We do have a small nitpick here, in that there's actually rather few USB ports. You get one USB 2.0 port, three USB 3.2 Gen 2 Type-A ports, a USB 3.2 Gen 2 Type-C port, and then another USB Type-C port exclusively for audio output. It feels wasteful to plug in a keyboard or mouse to a USB 3.2 Gen 2 port, but you'll have to do that on this machine unless you want to hook them into the front panel USB ports. We would really have liked to see a second USB 2.0 port on the back for input devices. Still, most folks don't need piles of USB, so ultimately it's not likely to be a problem. Even if you do, you could just hook up a hub.
A pair of USB 3.2 Gen 1 ports (5 Gbps), a 10-Gbps USB Type-C port, and a 3.5mm audio combo jack comprise the front panel connections. This is a completely acceptable front panel configuration, commonly seen on lots of DIY cases. We might have liked to have seen another USB port or a card reader, but this is a gaming machine through and through. Most gamers probably won't make use of such accommodations, and they'd make the wiring inside the machine even more complicated.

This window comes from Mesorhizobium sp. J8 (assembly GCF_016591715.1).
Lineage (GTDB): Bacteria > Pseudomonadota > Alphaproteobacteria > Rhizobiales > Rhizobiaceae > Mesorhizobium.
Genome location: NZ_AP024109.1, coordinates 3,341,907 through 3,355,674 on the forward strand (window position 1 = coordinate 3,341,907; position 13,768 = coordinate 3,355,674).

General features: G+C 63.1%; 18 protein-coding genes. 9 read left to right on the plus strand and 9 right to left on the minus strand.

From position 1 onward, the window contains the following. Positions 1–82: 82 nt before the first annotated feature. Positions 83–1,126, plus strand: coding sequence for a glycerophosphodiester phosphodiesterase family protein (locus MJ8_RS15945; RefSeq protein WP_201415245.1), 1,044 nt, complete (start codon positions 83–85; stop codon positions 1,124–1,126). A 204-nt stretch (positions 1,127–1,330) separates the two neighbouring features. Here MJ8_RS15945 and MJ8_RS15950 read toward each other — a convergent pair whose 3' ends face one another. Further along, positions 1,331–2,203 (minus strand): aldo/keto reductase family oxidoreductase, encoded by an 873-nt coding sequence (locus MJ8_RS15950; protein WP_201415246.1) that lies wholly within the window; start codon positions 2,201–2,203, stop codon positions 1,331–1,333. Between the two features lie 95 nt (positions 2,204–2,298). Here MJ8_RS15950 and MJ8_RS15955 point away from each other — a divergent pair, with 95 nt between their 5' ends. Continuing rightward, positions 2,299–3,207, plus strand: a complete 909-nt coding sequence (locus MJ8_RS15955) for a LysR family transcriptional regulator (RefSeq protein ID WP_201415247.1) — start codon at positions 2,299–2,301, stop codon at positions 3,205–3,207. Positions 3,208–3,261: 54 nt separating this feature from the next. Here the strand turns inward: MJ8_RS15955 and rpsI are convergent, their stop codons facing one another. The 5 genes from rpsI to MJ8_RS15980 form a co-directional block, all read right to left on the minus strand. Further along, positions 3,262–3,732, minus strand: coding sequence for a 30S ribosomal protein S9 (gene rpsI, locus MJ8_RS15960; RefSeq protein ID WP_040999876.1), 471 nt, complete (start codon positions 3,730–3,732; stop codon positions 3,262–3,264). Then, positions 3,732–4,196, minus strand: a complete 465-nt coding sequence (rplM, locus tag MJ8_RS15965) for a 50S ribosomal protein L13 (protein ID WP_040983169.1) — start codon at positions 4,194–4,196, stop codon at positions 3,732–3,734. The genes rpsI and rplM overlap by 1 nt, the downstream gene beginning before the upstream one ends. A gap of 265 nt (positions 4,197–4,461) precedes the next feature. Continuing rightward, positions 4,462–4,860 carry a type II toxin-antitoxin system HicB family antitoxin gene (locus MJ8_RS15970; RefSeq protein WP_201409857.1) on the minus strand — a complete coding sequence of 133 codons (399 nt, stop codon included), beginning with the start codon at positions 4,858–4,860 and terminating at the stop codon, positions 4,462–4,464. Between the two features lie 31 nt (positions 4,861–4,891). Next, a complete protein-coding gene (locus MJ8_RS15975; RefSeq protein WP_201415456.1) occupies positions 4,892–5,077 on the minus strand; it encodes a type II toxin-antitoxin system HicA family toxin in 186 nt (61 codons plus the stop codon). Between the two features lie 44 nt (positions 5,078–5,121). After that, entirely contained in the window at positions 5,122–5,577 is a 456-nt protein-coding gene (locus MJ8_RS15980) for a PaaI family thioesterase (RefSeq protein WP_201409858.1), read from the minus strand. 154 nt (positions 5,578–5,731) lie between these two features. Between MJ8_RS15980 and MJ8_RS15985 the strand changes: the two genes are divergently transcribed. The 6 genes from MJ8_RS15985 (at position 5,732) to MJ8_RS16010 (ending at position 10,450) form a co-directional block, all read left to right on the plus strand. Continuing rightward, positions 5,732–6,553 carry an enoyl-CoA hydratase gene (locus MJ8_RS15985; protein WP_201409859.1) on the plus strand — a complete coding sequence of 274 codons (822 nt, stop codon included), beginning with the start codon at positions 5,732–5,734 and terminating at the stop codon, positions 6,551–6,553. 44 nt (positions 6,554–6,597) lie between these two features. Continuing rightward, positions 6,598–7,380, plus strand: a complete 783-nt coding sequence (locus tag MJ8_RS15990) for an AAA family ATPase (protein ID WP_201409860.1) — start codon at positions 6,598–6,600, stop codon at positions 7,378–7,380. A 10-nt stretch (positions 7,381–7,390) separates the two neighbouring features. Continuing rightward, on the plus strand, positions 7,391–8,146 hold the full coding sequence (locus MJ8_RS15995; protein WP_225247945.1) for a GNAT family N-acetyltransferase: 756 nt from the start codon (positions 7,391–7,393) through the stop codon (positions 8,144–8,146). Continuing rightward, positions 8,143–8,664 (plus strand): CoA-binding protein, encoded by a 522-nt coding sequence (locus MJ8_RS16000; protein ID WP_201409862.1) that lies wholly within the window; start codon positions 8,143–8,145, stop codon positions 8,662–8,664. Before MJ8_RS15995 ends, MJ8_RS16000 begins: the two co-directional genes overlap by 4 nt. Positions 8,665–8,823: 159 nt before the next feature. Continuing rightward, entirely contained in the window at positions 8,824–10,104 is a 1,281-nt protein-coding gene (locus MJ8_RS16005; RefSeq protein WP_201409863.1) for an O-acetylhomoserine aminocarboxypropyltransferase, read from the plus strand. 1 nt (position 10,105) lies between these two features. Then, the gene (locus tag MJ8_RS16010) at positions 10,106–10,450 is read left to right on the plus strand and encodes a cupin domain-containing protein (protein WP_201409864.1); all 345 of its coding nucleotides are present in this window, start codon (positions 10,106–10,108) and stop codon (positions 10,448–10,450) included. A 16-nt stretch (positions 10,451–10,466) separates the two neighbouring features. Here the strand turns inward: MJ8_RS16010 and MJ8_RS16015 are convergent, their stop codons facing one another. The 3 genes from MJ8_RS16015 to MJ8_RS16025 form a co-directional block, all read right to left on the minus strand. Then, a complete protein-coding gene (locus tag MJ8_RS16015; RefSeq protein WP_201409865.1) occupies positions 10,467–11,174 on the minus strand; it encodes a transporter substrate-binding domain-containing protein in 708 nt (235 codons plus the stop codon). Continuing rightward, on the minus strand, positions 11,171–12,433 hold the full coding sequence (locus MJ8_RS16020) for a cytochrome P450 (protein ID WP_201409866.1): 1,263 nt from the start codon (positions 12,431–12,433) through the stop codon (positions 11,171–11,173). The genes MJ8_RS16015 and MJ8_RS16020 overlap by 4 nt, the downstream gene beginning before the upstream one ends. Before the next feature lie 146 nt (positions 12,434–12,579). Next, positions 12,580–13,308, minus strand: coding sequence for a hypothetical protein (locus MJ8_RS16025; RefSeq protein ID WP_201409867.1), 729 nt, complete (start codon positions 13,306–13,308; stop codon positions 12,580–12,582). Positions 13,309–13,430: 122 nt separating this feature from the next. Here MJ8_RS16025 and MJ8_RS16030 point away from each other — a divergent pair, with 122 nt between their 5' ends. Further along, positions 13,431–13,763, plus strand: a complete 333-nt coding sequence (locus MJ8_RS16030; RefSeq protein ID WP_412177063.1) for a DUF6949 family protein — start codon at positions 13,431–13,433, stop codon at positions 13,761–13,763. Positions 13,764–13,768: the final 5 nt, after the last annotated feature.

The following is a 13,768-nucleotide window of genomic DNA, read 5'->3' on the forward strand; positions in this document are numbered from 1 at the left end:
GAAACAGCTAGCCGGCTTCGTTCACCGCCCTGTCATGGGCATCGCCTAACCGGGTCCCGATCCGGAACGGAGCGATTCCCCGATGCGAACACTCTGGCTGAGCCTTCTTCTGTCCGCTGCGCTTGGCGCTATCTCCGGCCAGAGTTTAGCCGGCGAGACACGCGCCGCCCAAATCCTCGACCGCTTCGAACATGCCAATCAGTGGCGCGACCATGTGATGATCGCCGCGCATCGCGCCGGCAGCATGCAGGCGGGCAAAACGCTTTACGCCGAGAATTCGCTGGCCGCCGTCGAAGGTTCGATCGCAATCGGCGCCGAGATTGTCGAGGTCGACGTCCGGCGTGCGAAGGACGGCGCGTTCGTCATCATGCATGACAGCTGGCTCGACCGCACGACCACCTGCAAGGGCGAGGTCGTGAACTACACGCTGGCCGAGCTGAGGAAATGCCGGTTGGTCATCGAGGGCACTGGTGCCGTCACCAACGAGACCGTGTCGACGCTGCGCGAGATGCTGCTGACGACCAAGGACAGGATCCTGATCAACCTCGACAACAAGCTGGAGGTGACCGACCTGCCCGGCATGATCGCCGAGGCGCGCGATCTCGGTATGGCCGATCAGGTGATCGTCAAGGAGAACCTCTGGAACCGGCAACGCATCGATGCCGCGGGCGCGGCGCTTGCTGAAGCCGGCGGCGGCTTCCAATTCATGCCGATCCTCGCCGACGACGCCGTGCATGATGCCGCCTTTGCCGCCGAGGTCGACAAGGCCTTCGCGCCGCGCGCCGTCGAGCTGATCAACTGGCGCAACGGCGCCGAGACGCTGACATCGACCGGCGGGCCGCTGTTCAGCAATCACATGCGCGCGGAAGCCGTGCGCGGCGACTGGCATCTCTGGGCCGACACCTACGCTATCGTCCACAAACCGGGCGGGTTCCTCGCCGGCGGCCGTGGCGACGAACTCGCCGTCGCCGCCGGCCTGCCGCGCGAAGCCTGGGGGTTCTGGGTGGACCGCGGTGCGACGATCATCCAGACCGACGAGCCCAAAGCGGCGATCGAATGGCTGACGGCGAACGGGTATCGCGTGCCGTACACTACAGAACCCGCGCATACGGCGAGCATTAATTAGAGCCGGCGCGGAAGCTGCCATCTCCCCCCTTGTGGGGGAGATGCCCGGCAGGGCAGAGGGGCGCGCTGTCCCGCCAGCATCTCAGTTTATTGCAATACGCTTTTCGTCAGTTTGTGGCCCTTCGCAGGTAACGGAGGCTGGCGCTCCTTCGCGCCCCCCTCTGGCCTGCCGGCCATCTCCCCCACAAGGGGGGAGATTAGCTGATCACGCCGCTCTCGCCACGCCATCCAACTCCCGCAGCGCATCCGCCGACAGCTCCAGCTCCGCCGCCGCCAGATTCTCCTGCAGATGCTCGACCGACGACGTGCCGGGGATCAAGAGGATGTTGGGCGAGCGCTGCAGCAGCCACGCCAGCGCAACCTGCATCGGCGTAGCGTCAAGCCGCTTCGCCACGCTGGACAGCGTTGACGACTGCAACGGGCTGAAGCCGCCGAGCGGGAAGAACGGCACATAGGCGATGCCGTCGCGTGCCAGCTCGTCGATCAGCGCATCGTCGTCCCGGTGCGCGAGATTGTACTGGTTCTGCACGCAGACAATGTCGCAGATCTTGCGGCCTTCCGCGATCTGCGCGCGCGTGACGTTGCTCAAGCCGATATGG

Opening up the side of the case simply requires undoing two thumbscrews in the back and lifting it off. Getting into the Tiki couldn't be easier, although getting it closed can be a considerable challenge mostly due to the Asetek liquid cooler. This reviewer prefers air coolers, and inquired with Falcon Northwest as to whether such an option was available, but there was not. That's a shame, because reattaching the side of the Tiki with those hoses in the way with such tight quarters can be nerve wracking.